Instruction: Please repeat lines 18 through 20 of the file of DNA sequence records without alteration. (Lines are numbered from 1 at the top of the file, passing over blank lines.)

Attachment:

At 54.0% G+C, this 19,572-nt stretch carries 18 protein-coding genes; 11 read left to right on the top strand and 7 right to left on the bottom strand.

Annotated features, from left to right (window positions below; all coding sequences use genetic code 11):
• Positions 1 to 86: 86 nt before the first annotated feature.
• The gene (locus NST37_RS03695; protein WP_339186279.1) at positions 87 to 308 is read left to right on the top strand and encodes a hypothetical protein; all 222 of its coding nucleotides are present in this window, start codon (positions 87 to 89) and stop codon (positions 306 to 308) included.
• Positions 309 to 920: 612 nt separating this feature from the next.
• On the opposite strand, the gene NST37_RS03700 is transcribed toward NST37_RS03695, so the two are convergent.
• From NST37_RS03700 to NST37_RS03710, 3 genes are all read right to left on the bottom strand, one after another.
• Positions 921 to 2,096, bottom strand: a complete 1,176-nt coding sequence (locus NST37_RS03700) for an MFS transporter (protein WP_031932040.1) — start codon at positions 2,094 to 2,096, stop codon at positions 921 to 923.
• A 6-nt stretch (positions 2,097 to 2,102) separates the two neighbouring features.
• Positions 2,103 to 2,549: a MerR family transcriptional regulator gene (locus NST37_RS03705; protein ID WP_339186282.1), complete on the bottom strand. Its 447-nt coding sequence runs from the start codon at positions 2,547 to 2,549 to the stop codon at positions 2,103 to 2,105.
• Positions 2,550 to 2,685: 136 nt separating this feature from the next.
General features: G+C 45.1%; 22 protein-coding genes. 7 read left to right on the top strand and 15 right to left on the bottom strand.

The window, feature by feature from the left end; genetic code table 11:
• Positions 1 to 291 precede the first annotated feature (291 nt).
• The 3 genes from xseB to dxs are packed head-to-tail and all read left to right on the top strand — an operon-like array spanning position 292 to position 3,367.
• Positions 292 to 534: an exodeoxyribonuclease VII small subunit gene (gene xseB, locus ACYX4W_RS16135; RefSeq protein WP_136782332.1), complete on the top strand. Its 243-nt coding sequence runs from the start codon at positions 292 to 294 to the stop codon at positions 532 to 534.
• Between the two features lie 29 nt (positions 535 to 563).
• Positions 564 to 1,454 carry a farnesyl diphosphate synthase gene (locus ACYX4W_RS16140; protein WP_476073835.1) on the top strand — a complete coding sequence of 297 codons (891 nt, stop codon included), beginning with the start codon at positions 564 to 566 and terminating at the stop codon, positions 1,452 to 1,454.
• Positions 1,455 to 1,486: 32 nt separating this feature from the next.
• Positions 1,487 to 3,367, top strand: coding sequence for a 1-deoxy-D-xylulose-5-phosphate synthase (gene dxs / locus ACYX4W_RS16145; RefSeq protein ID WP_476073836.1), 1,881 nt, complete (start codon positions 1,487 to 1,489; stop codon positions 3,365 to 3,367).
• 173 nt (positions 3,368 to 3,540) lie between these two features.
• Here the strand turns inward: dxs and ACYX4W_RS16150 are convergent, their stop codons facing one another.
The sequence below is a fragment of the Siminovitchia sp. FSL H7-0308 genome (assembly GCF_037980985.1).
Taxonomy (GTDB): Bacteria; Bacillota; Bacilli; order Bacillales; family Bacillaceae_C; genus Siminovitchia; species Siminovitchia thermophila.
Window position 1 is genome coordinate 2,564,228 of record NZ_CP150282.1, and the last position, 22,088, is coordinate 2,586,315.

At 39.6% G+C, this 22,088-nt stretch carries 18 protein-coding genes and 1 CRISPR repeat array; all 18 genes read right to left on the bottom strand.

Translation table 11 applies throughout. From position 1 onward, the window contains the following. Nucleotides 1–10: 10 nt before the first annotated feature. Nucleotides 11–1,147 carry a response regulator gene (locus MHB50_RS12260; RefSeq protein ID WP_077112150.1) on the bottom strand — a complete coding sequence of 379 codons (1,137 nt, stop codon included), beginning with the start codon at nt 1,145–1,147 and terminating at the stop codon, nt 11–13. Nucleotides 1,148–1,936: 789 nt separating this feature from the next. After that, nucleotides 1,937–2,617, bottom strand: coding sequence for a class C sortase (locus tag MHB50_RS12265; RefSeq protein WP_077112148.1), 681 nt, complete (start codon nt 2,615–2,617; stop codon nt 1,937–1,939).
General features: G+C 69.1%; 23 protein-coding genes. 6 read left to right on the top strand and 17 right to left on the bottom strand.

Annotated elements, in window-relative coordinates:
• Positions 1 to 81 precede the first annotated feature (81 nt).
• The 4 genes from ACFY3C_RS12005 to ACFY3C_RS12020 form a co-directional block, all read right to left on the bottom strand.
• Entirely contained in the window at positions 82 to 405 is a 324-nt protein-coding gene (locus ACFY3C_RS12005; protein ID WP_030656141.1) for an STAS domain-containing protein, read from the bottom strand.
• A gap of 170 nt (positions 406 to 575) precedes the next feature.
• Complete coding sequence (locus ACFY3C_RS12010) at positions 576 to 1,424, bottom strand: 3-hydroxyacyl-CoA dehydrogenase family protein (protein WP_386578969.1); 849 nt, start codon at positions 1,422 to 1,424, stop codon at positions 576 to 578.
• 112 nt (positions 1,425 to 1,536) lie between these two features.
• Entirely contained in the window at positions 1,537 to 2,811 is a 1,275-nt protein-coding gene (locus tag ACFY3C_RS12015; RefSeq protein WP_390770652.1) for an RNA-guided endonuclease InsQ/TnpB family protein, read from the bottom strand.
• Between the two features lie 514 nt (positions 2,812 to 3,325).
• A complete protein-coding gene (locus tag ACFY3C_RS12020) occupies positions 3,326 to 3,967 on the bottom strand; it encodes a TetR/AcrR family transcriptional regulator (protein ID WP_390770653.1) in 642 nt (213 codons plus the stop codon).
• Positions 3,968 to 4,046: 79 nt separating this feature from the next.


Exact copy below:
• Positions 564 to 1,454 carry a farnesyl diphosphate synthase gene (locus ACYX4W_RS16140; protein WP_476073835.1) on the top strand — a complete coding sequence of 297 codons (891 nt, stop codon included), beginning with the start codon at positions 564 to 566 and terminating at the stop codon, positions 1,452 to 1,454.
• Positions 1,455 to 1,486: 32 nt separating this feature from the next.
• Positions 1,487 to 3,367, top strand: coding sequence for a 1-deoxy-D-xylulose-5-phosphate synthase (gene dxs / locus ACYX4W_RS16145; RefSeq protein ID WP_476073836.1), 1,881 nt, complete (start codon positions 1,487 to 1,489; stop codon positions 3,365 to 3,367).